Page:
Why are fewer Aboriginal young people in custody in NSW?

Link to reports summary:-

In
the four years since 2015, the number of Aboriginal young people in custody in
NSW fell by 25%. A new report released today by the NSW Bureau of Crime
Statistics and Research (BOCSAR) shows that this reduction is primarily due to a drop
in offending by Aboriginal young people and a reduction in the number and
proportion of Aboriginal young people receiving a custodial sentence.

Between
2015 and 2019, the average number of Aboriginal young people in custody
declined from 161 per day in 2015 to 121 in 2019. Falls in the number of Aboriginal
young people in remand and in sentenced custody both contributed to the decline
(down 21% and 29% respectively).

Two
key factors contributed to the downward trend. The
first was a reduction in the number of Aboriginal young people charged by
police and appearing in court. Between 2015 and 2019, the number of Aboriginal
young people proceeded against to court by police declined from 3,685 in 2015 to
3,324 in 2019. Large reductions were seen in break and enter, property damage
and traffic offences. 

The second factor was a decline in Aboriginal
young people sentenced to a custodial order (down from 404 in 2015 to 221 in
2019). This was due in part to the reduced volume of Aboriginal young people in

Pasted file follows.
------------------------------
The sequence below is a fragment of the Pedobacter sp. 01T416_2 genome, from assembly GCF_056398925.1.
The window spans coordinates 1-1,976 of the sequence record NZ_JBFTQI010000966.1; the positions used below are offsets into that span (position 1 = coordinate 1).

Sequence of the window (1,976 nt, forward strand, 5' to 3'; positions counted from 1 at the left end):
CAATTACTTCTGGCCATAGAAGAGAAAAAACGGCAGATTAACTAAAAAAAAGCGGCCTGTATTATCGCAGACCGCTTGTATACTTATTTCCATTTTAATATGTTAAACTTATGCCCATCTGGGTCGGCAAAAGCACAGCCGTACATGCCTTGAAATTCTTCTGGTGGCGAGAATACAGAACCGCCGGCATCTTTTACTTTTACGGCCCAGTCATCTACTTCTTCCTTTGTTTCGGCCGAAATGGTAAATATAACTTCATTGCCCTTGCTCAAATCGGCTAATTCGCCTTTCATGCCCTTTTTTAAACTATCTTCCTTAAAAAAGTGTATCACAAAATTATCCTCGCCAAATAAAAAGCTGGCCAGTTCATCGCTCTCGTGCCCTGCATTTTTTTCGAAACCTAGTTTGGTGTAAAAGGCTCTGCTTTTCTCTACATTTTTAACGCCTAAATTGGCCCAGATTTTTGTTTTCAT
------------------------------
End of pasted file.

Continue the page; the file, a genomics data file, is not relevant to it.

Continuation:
court (down from 2,896 convictions in 2015 to 2,198 in 2019). In addition, however,
the proportion of convicted Aboriginal young people receiving a
custodial sentence fell from 14% to 10%.

Today BOCSAR also released new statistics
showing the number of adults and young people in custody up to March 2021. These
figures confirm that adult and youth custodial populations remain low following
pandemic-related changes occurring from March 2020.

Commenting
on the research findings, Executive Director of BOCSAR, Jackie Fitzgerald welcomed
the reduction in Aboriginal children in detention noting that positive trends
for Aboriginal people are all too rare in criminal justice.  “The result allows for cautious optimism that
Aboriginal over-representation in custody can be shifted.  Unfortunately, despite improvements, we still
have a long way to go. Aboriginal young people currently make up 40% of young
people in detention, so the issue remains significant.”

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